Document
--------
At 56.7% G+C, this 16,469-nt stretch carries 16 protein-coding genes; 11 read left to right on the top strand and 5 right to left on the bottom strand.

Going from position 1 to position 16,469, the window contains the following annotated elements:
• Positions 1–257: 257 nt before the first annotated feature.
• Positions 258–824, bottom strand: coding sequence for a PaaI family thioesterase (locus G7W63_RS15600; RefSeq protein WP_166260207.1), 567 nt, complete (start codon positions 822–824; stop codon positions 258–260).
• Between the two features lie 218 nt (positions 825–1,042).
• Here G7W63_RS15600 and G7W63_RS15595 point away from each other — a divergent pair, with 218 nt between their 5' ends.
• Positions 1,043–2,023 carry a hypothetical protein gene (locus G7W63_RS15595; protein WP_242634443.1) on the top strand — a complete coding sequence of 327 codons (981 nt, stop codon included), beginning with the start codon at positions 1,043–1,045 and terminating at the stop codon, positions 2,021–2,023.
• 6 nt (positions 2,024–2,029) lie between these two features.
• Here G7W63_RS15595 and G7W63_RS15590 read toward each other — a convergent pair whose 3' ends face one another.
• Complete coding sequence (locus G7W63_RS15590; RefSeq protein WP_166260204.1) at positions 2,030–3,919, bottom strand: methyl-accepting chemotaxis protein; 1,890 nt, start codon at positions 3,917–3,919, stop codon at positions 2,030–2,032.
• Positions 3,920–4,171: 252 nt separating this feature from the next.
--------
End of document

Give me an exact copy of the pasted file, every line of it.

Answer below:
At 56.7% G+C, this 16,469-nt stretch carries 16 protein-coding genes; 11 read left to right on the top strand and 5 right to left on the bottom strand.

Going from position 1 to position 16,469, the window contains the following annotated elements:
• Positions 1–257: 257 nt before the first annotated feature.
• Positions 258–824, bottom strand: coding sequence for a PaaI family thioesterase (locus G7W63_RS15600; RefSeq protein WP_166260207.1), 567 nt, complete (start codon positions 822–824; stop codon positions 258–260).
• Between the two features lie 218 nt (positions 825–1,042).
• Here G7W63_RS15600 and G7W63_RS15595 point away from each other — a divergent pair, with 218 nt between their 5' ends.
• Positions 1,043–2,023 carry a hypothetical protein gene (locus G7W63_RS15595; protein WP_242634443.1) on the top strand — a complete coding sequence of 327 codons (981 nt, stop codon included), beginning with the start codon at positions 1,043–1,045 and terminating at the stop codon, positions 2,021–2,023.
• 6 nt (positions 2,024–2,029) lie between these two features.
• Here G7W63_RS15595 and G7W63_RS15590 read toward each other — a convergent pair whose 3' ends face one another.
• Complete coding sequence (locus G7W63_RS15590; RefSeq protein WP_166260204.1) at positions 2,030–3,919, bottom strand: methyl-accepting chemotaxis protein; 1,890 nt, start codon at positions 3,917–3,919, stop codon at positions 2,030–2,032.
• Positions 3,920–4,171: 252 nt separating this feature from the next.